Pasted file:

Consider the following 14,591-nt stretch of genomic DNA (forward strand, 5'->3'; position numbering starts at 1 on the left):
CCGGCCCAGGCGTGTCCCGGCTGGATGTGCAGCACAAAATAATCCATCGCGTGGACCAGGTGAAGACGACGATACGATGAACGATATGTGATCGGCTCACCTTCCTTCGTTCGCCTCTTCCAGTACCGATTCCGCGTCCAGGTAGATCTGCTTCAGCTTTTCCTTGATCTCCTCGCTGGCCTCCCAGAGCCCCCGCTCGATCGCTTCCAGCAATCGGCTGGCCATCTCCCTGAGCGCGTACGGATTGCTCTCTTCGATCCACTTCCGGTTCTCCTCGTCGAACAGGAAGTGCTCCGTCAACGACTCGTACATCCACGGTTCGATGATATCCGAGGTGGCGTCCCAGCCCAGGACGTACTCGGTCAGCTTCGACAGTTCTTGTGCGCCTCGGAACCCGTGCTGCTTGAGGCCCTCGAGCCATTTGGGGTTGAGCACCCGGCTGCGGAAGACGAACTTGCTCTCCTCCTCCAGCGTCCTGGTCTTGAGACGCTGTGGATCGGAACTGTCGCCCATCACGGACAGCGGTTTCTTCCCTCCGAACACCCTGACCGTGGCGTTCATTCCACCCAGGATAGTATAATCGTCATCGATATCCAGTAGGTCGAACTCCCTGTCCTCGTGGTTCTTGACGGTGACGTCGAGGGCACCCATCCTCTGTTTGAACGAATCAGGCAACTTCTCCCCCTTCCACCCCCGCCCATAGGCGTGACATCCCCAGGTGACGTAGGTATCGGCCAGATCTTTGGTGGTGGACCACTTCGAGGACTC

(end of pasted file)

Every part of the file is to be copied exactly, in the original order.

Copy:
Consider the following 14,591-nt stretch of genomic DNA (forward strand, 5'->3'; position numbering starts at 1 on the left):
CCGGCCCAGGCGTGTCCCGGCTGGATGTGCAGCACAAAATAATCCATCGCGTGGACCAGGTGAAGACGACGATACGATGAACGATATGTGATCGGCTCACCTTCCTTCGTTCGCCTCTTCCAGTACCGATTCCGCGTCCAGGTAGATCTGCTTCAGCTTTTCCTTGATCTCCTCGCTGGCCTCCCAGAGCCCCCGCTCGATCGCTTCCAGCAATCGGCTGGCCATCTCCCTGAGCGCGTACGGATTGCTCTCTTCGATCCACTTCCGGTTCTCCTCGTCGAACAGGAAGTGCTCCGTCAACGACTCGTACATCCACGGTTCGATGATATCCGAGGTGGCGTCCCAGCCCAGGACGTACTCGGTCAGCTTCGACAGTTCTTGTGCGCCTCGGAACCCGTGCTGCTTGAGGCCCTCGAGCCATTTGGGGTTGAGCACCCGGCTGCGGAAGACGAACTTGCTCTCCTCCTCCAGCGTCCTGGTCTTGAGACGCTGTGGATCGGAACTGTCGCCCATCACGGACAGCGGTTTCTTCCCTCCGAACACCCTGACCGTGGCGTTCATTCCACCCAGGATAGTATAATCGTCATCGATATCCAGTAGGTCGAACTCCCTGTCCTCGTGGTTCTTGACGGTGACGTCGAGGGCACCCATCCTCTGTTTGAACGAATCAGGCAACTTCTCCCCCTTCCACCCCCGCCCATAGGCGTGACATCCCCAGGTGACGTAGGTATCGGCCAGATCTTTGGTGGTGGACCACTTCGAGGACTC